Swift cancer response helps get Huckabee back into life again

Published 10:14 pm Tuesday, October 13, 2009

Linda Huckabee is a lot of things to a lot of people. She is a wife, a mother, a grandmother, an aunt, a friend. That’s why she offered no hesitation regarding her treatment when she was diagnosed with ductal carcinoma in situ, DCIS, in February 2008.

“My option really was for (the doctor) to do a lumpectomy, and they wanted to do radiation,” Huckabee says of her decision. “All the research and everything I had done, you are seven times more likely to get cancer. I had two aunts that had breast cancer.”

Doctors label DCIS as a pre-cancer, a mass that indicates a strong likelihood that the carrier will soon face a much more serious form of breast cancer. That is a chance Huckabee was not willing to take.

What followed for Linda was just the logical order of things . She shared her feelings with her husband, Don. With no dispute from him, she opted for a double mastectomy.

“Her options were that she wanted to take (both breasts) off because she didn’t want to go through radiation,” Don says. “Linda felt like that was the best decision for us. I told her, ‘Whatever you decide, I’m going to back you up.’”

“There just wasn’t any question in my mind that that is what I wanted to do,” Linda said.

For Linda and Don, the entire process was largely without issue. They first got a hint regarding the lump six months prior to her diagnosis.

“Whenever I went in for my yearly exam, she actually thought she felt something in my breast in August,” Linda recalls. Six months later, the couple was waiting to hear the results of a needle biopsy.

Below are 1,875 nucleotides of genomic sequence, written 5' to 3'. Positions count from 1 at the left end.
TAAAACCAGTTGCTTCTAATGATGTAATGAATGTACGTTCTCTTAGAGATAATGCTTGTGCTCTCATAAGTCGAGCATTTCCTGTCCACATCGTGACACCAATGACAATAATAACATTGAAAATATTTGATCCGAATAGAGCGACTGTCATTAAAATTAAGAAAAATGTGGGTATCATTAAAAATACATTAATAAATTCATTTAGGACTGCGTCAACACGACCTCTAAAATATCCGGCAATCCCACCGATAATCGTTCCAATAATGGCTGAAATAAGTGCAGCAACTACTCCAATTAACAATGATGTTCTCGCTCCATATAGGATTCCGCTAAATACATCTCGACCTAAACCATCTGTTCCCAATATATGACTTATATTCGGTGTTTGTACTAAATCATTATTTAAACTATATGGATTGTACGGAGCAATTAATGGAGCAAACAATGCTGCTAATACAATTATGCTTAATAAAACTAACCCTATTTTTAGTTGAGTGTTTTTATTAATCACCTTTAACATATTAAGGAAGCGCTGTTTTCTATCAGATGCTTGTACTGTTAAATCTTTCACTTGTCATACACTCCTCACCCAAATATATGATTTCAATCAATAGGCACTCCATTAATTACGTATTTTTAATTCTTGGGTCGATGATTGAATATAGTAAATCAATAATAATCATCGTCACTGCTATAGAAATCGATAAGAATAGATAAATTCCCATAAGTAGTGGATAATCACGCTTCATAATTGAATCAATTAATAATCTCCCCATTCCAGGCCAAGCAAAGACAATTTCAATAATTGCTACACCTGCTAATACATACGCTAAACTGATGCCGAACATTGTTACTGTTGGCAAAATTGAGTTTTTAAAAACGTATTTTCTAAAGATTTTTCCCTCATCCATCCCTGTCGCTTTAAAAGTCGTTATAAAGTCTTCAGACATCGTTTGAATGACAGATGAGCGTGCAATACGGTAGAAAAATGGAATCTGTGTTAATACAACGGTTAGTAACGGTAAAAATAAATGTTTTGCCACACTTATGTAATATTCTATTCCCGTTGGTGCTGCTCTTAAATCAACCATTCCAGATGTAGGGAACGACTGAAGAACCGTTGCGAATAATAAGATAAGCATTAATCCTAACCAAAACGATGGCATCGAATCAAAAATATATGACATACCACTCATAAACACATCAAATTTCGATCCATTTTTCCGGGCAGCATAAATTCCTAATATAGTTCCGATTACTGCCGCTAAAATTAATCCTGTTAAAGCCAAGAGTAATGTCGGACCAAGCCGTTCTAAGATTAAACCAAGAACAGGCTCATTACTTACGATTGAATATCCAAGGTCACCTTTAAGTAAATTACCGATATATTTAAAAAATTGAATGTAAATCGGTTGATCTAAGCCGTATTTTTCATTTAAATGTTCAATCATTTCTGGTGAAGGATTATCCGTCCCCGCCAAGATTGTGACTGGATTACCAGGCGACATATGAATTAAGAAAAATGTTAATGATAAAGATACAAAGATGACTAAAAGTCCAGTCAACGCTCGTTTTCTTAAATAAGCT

“I think I managed pretty well. I was nervous about it,” Linda says. “You try to wait and see and try not to make a big deal out of it until you know.”

After learning the diagnosis, the couple agreed quickly that swift response was the best option.

“I told Linda that the one thing we’re not going to do is watch it,” Don says. “We’re going to deal with it now. I think she made by far the best decision.”

A mother of two and grandmother to four, it was important to Linda to maintain her lifestyle.

“She got back to living life,” Don says.

For Linda, that life had long meant enjoying time with family and friends. But her experiences had also introduced her to a new group of friends, women who had endured similar difficulties.

“I think you find out about a lot of people whenever you go through something like this. You kind of get that support group together,” Linda says, before taking note of how the incident has profoundly impacted her. “I think it makes you more appreciative. You thank the Lord for every day.”